Halloween is over. I was standing in the kitchen tonight pilfering through the bowl of chewy, crinkly wrapped treats that my children acquired last night. Poor things. They do all the work of running up and down the sidewalks, climbing stairs, ringing bells and then I dole them out a piece or two a day and confiscate anything with caramel for myself. Hardly seems fair.
But then again, I endured childbirth so I will use that card once again. Caramel is mine.
As I chewed on something with nougat I saw the first Christmas commercial of the season flash across the television screen in our family room. A bunch of people in a sleigh on a snowy night, wearing red sweaters with wispy scarves. They were sipping some sort of hot beverage, laughing like they had not a care in the world.
I just looked at the screen and sighed.
In an instant those bright sweaters and cheery faces shoved me into an exhausted holiday panic. Too soon. Too crazy. Am I behind? Christmas cards? Do we have parties on the calendar yet? Halloween costumes are still on the floor. Leaves are still on my deck. I still plan to go another week or two before sporting gloves.
I wanted to scream "let me enjoy my chocolate for a minute!" Let me savor, for just a bit longer, the fact that the squirrels have not devoured all of our pumpkins.
The malls are probably already decked out in holiday decor. I dashed into a store several weeks ago to return a gift for one of my children and saw Christmas outfits and ties on display. It was barely October.
And I know that I am stating the obvious here. It seems to be the sort of self-soothing banter we all participate in this time of year. We chitter and chat with one another, lamenting how quickly Christmas creeps up. We say that the real reason for the season are friends, family, God, community, giving, doing, being. And we all believe this but, regardless of our attempts, we cannot seem to stop the freight train.
We clean. We obsess. We shop. We stock up. We line up the day after Thanksgiving at 4:00 a.m. We are still in pj's and a food coma from the day before, but gosh darn it we are going to get 20% off that Wii if it kills us. Which it may.
As I stood with candy in one hand and Christmas commercials calling out to the other, I vowed once again not to get sucked in. Not to panic.
And I also thought about what a bad rap Halloween gets in many Christian circles. I my house, we join in the costumes and the pumpkins; we watch lots of Charlie Brown and hand out candy. But I know there are many good, faithful families who choose to bow out of Halloween, stating that the ideas celebrated on this day are completely inconsistent with the Christian faith.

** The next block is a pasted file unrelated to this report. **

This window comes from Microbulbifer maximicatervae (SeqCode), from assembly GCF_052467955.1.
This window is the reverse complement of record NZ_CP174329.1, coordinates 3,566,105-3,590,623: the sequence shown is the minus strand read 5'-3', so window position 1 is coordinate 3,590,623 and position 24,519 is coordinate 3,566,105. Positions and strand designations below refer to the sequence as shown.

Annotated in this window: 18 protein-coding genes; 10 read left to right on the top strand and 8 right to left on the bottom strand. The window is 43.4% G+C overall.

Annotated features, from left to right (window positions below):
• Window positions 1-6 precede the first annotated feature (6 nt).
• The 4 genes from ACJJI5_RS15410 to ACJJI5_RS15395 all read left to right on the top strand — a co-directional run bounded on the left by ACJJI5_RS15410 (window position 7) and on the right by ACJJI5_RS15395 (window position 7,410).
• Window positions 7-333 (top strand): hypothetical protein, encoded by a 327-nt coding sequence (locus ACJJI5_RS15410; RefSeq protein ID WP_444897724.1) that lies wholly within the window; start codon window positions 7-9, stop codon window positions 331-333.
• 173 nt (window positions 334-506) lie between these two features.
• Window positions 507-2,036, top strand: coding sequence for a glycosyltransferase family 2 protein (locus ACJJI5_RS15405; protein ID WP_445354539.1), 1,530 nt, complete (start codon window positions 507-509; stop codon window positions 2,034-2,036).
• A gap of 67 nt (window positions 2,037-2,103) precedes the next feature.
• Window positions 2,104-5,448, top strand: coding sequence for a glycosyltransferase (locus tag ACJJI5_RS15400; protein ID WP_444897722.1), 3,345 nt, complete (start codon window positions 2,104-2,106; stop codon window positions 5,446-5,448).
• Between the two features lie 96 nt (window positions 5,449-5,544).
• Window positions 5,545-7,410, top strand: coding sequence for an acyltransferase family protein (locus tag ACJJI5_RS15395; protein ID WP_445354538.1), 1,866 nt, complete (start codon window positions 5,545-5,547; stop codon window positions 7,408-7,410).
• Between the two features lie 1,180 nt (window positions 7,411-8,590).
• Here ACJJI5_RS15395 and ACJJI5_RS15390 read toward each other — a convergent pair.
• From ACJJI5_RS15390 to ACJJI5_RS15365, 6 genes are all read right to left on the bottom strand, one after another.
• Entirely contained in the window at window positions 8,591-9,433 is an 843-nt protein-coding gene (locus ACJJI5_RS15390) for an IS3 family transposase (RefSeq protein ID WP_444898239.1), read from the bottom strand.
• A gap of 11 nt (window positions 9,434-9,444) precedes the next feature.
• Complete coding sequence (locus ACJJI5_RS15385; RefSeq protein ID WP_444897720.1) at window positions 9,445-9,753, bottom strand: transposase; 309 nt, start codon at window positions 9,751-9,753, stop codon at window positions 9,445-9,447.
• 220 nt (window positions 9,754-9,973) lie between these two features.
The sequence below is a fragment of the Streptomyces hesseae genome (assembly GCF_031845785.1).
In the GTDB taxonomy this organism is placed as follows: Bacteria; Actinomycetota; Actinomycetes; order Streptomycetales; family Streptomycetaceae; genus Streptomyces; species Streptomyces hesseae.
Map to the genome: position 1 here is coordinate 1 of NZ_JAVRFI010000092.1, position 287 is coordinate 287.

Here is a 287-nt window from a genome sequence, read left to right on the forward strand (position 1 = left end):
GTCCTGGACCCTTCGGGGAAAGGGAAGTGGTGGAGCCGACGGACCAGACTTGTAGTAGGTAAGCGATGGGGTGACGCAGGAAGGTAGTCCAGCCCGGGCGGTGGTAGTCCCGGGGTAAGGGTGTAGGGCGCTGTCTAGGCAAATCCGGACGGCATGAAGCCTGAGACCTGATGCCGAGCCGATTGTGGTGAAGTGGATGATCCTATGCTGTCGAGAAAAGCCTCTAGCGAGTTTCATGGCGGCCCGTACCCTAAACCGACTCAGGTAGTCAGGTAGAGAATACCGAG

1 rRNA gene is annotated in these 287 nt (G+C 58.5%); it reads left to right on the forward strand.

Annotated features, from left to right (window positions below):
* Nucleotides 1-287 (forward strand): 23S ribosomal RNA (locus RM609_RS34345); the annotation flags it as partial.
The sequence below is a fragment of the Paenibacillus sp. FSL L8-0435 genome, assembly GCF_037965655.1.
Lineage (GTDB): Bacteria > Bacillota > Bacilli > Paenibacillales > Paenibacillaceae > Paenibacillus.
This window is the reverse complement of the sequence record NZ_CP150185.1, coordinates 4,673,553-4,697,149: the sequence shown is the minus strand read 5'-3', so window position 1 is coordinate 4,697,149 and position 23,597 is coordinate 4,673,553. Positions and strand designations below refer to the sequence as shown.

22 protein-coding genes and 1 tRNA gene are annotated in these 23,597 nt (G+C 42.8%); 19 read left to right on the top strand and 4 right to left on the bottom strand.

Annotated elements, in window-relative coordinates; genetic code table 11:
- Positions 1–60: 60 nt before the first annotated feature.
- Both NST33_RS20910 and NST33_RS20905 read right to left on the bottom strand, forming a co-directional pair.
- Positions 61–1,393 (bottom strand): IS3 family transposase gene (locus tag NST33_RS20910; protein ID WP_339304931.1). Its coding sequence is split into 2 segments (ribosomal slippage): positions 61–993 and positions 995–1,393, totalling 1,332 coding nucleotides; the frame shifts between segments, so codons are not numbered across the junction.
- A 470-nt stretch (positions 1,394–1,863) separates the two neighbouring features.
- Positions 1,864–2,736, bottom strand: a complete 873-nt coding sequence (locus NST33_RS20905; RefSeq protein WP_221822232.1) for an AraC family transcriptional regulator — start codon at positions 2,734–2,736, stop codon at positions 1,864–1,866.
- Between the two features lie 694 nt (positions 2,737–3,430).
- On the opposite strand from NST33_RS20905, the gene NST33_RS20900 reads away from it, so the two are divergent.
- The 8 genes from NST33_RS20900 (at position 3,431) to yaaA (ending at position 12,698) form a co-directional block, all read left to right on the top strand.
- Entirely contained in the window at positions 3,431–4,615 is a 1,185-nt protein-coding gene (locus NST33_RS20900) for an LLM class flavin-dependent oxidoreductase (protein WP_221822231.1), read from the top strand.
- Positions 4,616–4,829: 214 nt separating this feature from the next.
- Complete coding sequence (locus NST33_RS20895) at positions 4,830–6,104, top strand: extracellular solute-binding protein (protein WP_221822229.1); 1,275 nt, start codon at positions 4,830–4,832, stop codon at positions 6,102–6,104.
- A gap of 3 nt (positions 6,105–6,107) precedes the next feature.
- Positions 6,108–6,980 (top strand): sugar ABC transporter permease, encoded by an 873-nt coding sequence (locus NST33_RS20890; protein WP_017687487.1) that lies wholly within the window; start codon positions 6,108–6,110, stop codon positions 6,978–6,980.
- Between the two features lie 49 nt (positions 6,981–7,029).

And I know this debate, for those inside Christendom, is much larger than I am unpacking here. But as I chewed on that candy bar I could not help but wonder why Christians don't rally against consumerism and going into debt and Christmas shopping in October the same way many of them tackle Halloween.
Careless consumption, disregard for the poor, and perpetuating systems of injustice are enemies of faith that I dare to say loom larger than whatever Pagan, Druid, Wiccan -- you name it -- rituals and fears Halloween conjures up for many people of faith.
And while I choose to participate very gladly, albeit modestly, in Halloween, I still respect those who have thought through why they choose to step out. But my respect level for this conversation drops considerably when people use Halloween as a way to throw a few superior jabs at those of us who trick or treat while they plan a shopping strategy to cover the next 8 weeks.
We might get a little closer to the heart of Jesus if we all sat on our front porches for the next few weeks and munched on some candy while chatting with our neighbors. We might fight some of the most gruesome enemies of this world like injustice and poverty if we linger around the candy bowl and talk them through for a while and stay out of the malls.
Give Halloween a break. Turn off the television. Rake some leaves. Take a walk and enjoy the last few balmy days, the final rays of warm sunshine. And think for a bit about how to fight the truly ugly realities of our world, not just those dressed up like them on October 31.
Tracey Bianchi blogs about finding a saner, greener life from the heart of the Chicago suburbs. She wrote Green Mama: The Guilt-Free Guide to Helping You and Your Kids Save the Planet  (Zondervan 2009) and blogs at traceybianchi.com.